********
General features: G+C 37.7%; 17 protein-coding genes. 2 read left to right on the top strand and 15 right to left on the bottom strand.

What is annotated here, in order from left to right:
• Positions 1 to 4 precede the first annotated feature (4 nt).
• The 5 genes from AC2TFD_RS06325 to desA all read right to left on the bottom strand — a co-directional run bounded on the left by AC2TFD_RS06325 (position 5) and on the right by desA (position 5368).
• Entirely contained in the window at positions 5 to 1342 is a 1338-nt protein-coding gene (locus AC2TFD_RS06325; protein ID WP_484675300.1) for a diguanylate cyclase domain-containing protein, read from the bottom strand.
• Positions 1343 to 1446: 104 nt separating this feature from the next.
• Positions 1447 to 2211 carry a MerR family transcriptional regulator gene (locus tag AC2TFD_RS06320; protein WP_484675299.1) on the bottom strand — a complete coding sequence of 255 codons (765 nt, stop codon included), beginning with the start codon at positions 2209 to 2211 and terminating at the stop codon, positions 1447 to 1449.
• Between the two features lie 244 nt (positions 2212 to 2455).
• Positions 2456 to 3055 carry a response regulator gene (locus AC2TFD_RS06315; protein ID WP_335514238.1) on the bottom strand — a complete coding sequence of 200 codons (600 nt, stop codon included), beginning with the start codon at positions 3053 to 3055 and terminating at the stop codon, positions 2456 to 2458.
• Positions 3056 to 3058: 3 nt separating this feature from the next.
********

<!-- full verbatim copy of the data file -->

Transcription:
General features: G+C 37.7%; 17 protein-coding genes. 2 read left to right on the top strand and 15 right to left on the bottom strand.

What is annotated here, in order from left to right:
• Positions 1 to 4 precede the first annotated feature (4 nt).
• The 5 genes from AC2TFD_RS06325 to desA all read right to left on the bottom strand — a co-directional run bounded on the left by AC2TFD_RS06325 (position 5) and on the right by desA (position 5368).
• Entirely contained in the window at positions 5 to 1342 is a 1338-nt protein-coding gene (locus AC2TFD_RS06325; protein ID WP_484675300.1) for a diguanylate cyclase domain-containing protein, read from the bottom strand.
• Positions 1343 to 1446: 104 nt separating this feature from the next.
• Positions 1447 to 2211 carry a MerR family transcriptional regulator gene (locus tag AC2TFD_RS06320; protein WP_484675299.1) on the bottom strand — a complete coding sequence of 255 codons (765 nt, stop codon included), beginning with the start codon at positions 2209 to 2211 and terminating at the stop codon, positions 1447 to 1449.
• Between the two features lie 244 nt (positions 2212 to 2455).
• Positions 2456 to 3055 carry a response regulator gene (locus AC2TFD_RS06315; protein ID WP_335514238.1) on the bottom strand — a complete coding sequence of 200 codons (600 nt, stop codon included), beginning with the start codon at positions 3053 to 3055 and terminating at the stop codon, positions 2456 to 2458.
• Positions 3056 to 3058: 3 nt separating this feature from the next.